Yes, I’ve stepped away from Matthew often. For example, I’ve spoken much here about an 8-week series on worship, a 4-week series on the Gospel, etc. However, I am intentionally speeding up. Though thoroughness is a good thing, I fear that sometimes we lose the forest for the trees. In fact, the few times I’ve heard Dever preach, he has handled an entire chapter. When he was done, I didn’t just understand some basic principles or even a few verses, but an entire section of Scripture, how it is explained, illustrated, applied in the text, etc. I think I tend to go to slow, not to fast. FWIW.

    We also have adopted a 6-year schedule for Sunday nights called “God’s Whole Counsel.” It forces us to address every portion of Scripture, every theological division, every major life relationship, etc. It’s been great. I’ll post a pdf of it soon, Lord willing. The burden of preaching “the whole counsel of God” is a difficult one without some sort of plan, and 8 years per book won’t quite get it done. :)

  6. This is not a real big deal with me but, from my perspective in the pew, I don’t prefer the glacial pace through books. Believe me, I can understand the desire to mine all the gold out of a passage. But, I lose the focus and context of the book when we go at such a slow pace. The individual messages are fine but I lose how the unit fits into the book, how it advances the theme, or how it contributes to the immediate context. There is a fine line between being thorough and being tedious. At the very least, though, if you are going to take a glacial pace, please work through another book or another topic during the Sunday night service. Unless you are a Spurgeon or a Minnick, variety can help keep a congregation’s attention.

  7. Believe me, Andy, I can make the big picture tedious also!

    Well, the key to the glacial pace is frequent review. That’s what Minnick does. You also have to do preview and overview messages so that you can place the details in the right picture.

    It is ok to handle a longer portion of the Scriptures on occasion, or as a preview or overview or review as I said, but you aren’t really doing exposition if you are simply whipping through a book like Matthew or John in six months.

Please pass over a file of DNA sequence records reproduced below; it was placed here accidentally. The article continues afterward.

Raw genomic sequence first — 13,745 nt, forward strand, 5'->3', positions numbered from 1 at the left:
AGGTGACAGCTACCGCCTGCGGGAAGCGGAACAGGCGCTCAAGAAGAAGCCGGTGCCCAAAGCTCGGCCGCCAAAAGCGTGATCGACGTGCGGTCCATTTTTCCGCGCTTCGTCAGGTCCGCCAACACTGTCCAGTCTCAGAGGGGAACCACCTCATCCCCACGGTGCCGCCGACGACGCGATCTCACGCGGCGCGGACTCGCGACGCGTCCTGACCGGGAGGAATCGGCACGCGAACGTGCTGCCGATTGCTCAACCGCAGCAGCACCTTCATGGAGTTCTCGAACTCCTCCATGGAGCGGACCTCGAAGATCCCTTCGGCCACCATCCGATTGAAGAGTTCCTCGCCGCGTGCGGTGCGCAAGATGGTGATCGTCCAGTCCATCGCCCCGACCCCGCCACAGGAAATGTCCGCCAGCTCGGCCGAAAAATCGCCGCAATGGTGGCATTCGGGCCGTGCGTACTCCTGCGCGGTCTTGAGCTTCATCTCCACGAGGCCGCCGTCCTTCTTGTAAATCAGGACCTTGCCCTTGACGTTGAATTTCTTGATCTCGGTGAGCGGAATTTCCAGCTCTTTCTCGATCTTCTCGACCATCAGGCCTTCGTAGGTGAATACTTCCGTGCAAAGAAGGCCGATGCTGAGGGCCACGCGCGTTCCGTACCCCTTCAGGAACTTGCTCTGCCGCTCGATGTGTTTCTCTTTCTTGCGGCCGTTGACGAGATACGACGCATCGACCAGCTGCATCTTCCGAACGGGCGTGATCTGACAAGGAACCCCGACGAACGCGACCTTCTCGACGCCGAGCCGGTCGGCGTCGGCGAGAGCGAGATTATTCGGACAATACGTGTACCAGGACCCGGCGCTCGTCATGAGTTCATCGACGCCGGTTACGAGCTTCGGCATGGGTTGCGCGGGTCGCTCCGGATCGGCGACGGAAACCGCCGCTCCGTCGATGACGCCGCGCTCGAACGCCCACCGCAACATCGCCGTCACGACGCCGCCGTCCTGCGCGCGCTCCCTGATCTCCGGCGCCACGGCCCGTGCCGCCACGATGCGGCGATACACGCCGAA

Our current series has been doing the overview as the primary means of preaching. It is a blessing and is helping our folks get the big picture. But the details are necessary as well. In the past, I have only done a series in one of the services per week. When we do Romans, I am thinking of doing it in the AM and the PM (and possibly Wednesday as well). We will get through it faster. There will be more continuity to the services, and perhaps some motivation for the people to attend all services. And for the preacher, studying one book at a time seems appealing. I haven’t done ever done it this way, so we will see how it goes. There may be some disadvantages that I am not yet anticipating.

    Regards,
    Don Johnson
    Jer 33.3

  8. Chris,

    If you’re getting your help in Matthew from DMLJ, no wonder it has taken you this long to get through Matthew! JK! Although, I think DMLJ only preached through two books of the Bible during his ministry. He didn’t have time to get to all the rest! :-)

  9. Martin Lloyd-Jones? He looks brief compared to Joseph Caryl, who took 24 years to preach through the book of Job!

    Here is an interesting and relevant article about preaching through long sections of the OT that I found when looking for that information on Caryl’s series on Job.

  10. I remember Minnick mentioning Caryl one time. I think he talked about seeing an annotated copy of his commentary on Job.

    A few more comments on the subject. I appreciate the article Andy linked to. Excellent advice. I notice he laments the short pastorates that seem to be the trend. This is a hindrance to exposition, in my opinion. I have been here for 21 years now. This gives us time to work on things together.